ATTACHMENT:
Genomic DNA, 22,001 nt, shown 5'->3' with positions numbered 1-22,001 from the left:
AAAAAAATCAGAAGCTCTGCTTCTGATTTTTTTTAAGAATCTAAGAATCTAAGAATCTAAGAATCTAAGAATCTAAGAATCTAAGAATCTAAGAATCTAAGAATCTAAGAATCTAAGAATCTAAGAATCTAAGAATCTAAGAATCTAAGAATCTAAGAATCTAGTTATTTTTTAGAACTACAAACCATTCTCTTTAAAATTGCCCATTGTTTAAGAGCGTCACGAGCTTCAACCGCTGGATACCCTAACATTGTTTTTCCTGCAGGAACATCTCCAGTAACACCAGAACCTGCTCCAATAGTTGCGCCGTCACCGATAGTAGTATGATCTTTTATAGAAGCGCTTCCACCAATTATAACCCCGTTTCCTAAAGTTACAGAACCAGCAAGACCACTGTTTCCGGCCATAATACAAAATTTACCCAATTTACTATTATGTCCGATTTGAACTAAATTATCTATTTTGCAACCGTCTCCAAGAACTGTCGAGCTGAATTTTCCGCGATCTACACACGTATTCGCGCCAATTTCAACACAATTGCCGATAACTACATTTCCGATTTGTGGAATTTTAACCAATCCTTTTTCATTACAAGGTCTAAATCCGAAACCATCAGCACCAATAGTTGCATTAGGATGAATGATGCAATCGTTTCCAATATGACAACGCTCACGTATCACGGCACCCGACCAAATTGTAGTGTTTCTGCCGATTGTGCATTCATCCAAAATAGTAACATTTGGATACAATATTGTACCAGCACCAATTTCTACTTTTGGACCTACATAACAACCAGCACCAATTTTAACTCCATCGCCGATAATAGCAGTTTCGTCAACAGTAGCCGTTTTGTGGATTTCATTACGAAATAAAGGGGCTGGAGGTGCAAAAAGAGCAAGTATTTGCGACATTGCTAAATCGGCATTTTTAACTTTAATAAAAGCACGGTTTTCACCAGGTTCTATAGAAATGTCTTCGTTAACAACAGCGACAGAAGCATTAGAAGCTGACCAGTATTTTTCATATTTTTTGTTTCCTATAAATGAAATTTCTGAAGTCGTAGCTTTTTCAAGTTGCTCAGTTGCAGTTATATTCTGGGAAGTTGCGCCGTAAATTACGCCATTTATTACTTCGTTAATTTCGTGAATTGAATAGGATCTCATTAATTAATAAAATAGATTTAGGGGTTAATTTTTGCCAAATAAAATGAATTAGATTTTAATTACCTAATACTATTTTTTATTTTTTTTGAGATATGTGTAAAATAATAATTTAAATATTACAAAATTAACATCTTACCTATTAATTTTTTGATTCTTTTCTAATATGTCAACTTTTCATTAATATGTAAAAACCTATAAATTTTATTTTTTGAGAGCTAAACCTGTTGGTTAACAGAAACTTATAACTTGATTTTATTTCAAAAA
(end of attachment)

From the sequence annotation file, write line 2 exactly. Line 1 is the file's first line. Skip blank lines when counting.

AAAAAAATCAGAAGCTCTGCTTCTGATTTTTTTTAAGAATCTAAGAATCTAAGAATCTAAGAATCTAAGAATCTAAGAATCTAAGAATCTAAGAATCTAAGAATCTAAGAATCTAAGAATCTAAGAATCTAAGAATCTAAGAATCTAAGAATCTAAGAATCTAGTTATTTTTTAGAACTACAAACCATTCTCTTTAAAATTGCCCATTGTTTAAGAGCGTCACGAGCTTCAACCGCTGGATACCCTAACATTGTTTTTCCTGCAGGAACATCTCCAGTAACACCAGAACCTGCTCCAATAGTTGCGCCGTCACCGATAGTAGTATGATCTTTTATAGAAGCGCTTCCACCAATTATAACCCCGTTTCCTAAAGTTACAGAACCAGCAAGACCACTGTTTCCGGCCATAATACAAAATTTACCCAATTTACTATTATGTCCGATTTGAACTAAATTATCTATTTTGCAACCGTCTCCAAGAACTGTCGAGCTGAATTTTCCGCGATCTACACACGTATTCGCGCCAATTTCAACACAATTGCCGATAACTACATTTCCGATTTGTGGAATTTTAACCAATCCTTTTTCATTACAAGGTCTAAATCCGAAACCATCAGCACCAATAGTTGCATTAGGATGAATGATGCAATCGTTTCCAATATGACAACGCTCACGTATCACGGCACCCGACCAAATTGTAGTGTTTCTGCCGATTGTGCATTCATCCAAAATAGTAACATTTGGATACAATATTGTACCAGCACCAATTTCTACTTTTGGACCTACATAACAACCAGCACCAATTTTAACTCCATCGCCGATAATAGCAGTTTCGTCAACAGTAGCCGTTTTGTGGATTTCATTACGAAATAAAGGGGCTGGAGGTGCAAAAAGAGCAAGTATTTGCGACATTGCTAAATCGGCATTTTTAACTTTAATAAAAGCACGGTTTTCACCAGGTTCTATAGAAATGTCTTCGTTAACAACAGCGACAGAAGCATTAGAAGCTGACCAGTATTTTTCATATTTTTTGTTTCCTATAAATGAAATTTCTGAAGTCGTAGCTTTTTCAAGTTGCTCAGTTGCAGTTATATTCTGGGAAGTTGCGCCGTAAATTACGCCATTTATTACTTCGTTAATTTCGTGAATTGAATAGGATCTCATTAATTAATAAAATAGATTTAGGGGTTAATTTTTGCCAAATAAAATGAATTAGATTTTAATTACCTAATACTATTTTTTATTTTTTTTGAGATATGTGTAAAATAATAATTTAAATATTACAAAATTAACATCTTACCTATTAATTTTTTGATTCTTTTCTAATATGTCAACTTTTCATTAATATGTAAAAACCTATAAATTTTATTTTTTGAGAGCTAAACCTGTTGGTTAACAGAAACTTATAACTTGATTTTATTTCAAAAA